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The right to a fair trial is one of the key points established within the human rights act 1998.

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The right to a fair trial is one of the key points established within the human rights act 1998. ECHR Article 6 (1) & (3)(c), in summary, states that everyone charged with a criminal offence is entitled to a fair and public hearing within a reasonable time by an independent and impartial tribunal established by law and has the right: 'to defend himself in person or through legal assistance of his own choosing or, if he has not sufficient means to pay for legal assistance, to be given it free when the interests of justice so require'. Article 6 is one of the most significant convention articles and the one that is most frequently found to be violated.1 The far-reaching powers contained in new legislation have led the Government to derogate from Article 5 of the ECHR just over a year after the HRA came into force2. This decision flies in the face of the Government's commitment to human rights and has proved difficult to justify, as I will show in this assignment. Since the beginning of the 21st century the British Government has introduced two new pieces of legislation to deal with the now worldwide threat of terrorism. The Terrorism Act 2000 is the primary piece of UK counter-terrorist legislation and it has introduced new measures in the fight against terrorism. Passed by Parliament on 20 July 2000, it came into force on 19 February 2001 in response to the changing threat from international terrorism, and replaced the previous temporary anti-terrorism legislation that dealt primarily with Northern Ireland. Following on from this the Anti-Terrorism, Crime and Security Act (ATCSA) ...read more.


In relation to the anti-terrorism act 2001 the main point concerning this essay permits the detention of suspected terrorists without trial, potentially indefinitely19. The Act is grafted onto immigration legislation, and therefore only applies to non-UK nationals. The legislation allowing detention without trial is contained in Part IV (Immigration and Asylum) of the Act. In order to protect the act from challenge the government derogated in respect of Article 5(1) (f)20 of the European Convention on Human Rights as mentioned previously. The legislation has been challenged in the courts under the Human Rights Act, and at first instance was found to be incompatible with Article 14 (the right to non-discrimination in respect of Convention rights) because it discriminated between nationals and non-nationals. However, the Court of Appeal, on policy grounds, overturned this decision21. Currently in the United Kingdom there are ten people held without charge in Belmarsh prison that have been there for over two years. One judge Lord Goldsmith, acting for the government in the recent appeal, defended the use of indefinite detention, describing it as 'a legitimate and appropriate response to protect the human rights of the suspected international terrorists'.22 The argument against this is, 'that in a democracy it is unacceptable to lock up potentially innocent people without trial or without any indication when, if ever, they are going to be released. It is doubly unacceptable for a democracy committed to the principles of equality and anti-discrimination to single out foreign nationals when it is not prepared to apply the same measures to its own nationals.' 23 In this case of the presumed terrorists almost all of article 6 has been destroyed. ...read more.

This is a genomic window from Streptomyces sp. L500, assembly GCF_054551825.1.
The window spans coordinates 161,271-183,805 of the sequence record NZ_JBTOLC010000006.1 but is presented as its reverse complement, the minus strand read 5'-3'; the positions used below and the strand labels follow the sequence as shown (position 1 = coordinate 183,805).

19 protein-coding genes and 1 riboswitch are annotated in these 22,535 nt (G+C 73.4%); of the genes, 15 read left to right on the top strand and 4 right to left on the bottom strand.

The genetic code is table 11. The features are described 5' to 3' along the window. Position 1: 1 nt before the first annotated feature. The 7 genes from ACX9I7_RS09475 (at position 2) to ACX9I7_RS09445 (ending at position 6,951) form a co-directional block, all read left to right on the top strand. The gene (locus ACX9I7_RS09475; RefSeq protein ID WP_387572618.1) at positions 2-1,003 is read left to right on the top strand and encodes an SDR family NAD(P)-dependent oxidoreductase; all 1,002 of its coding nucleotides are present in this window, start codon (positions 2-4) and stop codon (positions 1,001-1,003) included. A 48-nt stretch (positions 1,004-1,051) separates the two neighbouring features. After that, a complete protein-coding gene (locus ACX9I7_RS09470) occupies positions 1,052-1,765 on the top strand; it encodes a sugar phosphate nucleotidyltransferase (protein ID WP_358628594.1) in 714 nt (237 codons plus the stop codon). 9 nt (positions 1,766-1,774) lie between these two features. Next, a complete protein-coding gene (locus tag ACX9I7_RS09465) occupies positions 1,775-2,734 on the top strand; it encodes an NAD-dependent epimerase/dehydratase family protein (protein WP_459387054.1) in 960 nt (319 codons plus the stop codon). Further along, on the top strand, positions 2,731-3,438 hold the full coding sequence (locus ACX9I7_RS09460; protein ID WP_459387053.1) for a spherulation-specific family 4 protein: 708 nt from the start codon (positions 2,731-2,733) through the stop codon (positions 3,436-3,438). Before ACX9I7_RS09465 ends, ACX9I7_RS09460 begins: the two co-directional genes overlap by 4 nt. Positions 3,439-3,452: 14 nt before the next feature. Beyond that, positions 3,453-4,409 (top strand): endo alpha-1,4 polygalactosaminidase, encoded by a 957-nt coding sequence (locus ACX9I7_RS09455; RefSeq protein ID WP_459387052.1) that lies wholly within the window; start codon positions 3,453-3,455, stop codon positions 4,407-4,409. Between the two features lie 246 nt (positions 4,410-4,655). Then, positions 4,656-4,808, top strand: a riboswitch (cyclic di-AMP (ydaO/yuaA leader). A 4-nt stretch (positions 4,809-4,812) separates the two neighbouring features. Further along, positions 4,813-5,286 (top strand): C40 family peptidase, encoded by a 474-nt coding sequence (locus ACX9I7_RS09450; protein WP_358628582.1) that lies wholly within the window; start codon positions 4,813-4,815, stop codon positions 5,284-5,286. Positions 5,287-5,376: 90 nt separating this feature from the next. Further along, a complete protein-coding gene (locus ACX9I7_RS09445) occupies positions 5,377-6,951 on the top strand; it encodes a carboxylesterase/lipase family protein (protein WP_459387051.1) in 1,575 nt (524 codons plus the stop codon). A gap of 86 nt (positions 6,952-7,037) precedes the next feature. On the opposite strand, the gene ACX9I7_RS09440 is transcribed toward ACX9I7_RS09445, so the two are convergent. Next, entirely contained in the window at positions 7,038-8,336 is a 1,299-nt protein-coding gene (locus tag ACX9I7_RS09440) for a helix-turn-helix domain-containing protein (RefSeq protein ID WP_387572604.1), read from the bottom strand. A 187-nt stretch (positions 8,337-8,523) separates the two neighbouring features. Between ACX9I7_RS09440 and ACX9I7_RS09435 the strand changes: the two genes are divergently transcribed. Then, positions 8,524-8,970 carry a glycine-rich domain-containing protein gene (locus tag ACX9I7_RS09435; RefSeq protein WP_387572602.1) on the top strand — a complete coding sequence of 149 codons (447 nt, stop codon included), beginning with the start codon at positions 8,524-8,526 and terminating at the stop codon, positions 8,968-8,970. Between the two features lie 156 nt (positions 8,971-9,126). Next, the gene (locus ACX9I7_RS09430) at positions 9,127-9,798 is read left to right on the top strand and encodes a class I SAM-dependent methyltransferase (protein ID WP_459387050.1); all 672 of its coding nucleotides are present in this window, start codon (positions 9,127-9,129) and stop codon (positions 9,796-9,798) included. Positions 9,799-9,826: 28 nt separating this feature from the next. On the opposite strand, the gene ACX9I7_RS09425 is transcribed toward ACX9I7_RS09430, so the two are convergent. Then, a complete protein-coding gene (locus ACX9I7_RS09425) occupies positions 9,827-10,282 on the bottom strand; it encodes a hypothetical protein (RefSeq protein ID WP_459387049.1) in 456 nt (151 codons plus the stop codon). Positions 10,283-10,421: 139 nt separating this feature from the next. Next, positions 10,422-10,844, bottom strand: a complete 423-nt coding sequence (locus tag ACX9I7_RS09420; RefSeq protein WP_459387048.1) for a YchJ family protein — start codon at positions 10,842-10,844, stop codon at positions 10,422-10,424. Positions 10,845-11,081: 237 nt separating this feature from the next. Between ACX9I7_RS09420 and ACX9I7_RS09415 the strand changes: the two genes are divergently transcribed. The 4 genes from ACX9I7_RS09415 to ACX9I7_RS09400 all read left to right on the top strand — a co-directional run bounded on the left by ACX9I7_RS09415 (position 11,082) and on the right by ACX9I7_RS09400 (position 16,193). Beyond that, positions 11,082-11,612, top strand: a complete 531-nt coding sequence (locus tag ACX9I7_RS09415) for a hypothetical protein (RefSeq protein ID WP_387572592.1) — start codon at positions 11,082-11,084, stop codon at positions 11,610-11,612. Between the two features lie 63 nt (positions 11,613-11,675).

In the case of Murray v UK42 it was accepted that Article 6 also applies at the stage of police interrogations, and not just when charges are brought against the detainee. One way the government has got around article 6 is the requirement of audio recording of police interrogations. This safeguard, coupled with the possibility of video recording, has helped narrow the room for abuse and minimise the possibility of Article 343 issues being raised. Of the more than 7,000 people detained in Britain under the Prevention of Terrorism Act, the vast majority were released without charge and only a small fraction have ever been charged with terrorism related offences. Almost without exception these people could have been arrested under the ordinary criminal law. The lack of effective sanctions on states breaking their treaty obligations is the most substantial and insoluble deficiency in the treaty system. This is revealed most starkly in derogation situations where government interests in protecting internal institutions or preserving a particular regime make it impervious to adverse publicity, the key enforcement of international organs.44 The UK's derogation from the HRA has resulted in the infringement of a person's right to a fair trial through the terrorism act 2000. The government has been able to hold people for over two years without sanctions, it has set up courts where there is no need for the accused to be there and there is no reason for a judge to give reasoning about his decision. The Newton report, Liberty and Amnesty International as well as many others all have protested against these courts that violate Article 6 of the HRA and the holding of the accused terrorists. The presumption of innocence has also been wiped away since the introduction of these acts and only the ECHR can pressure the government to decide to act otherwise. ...read more.

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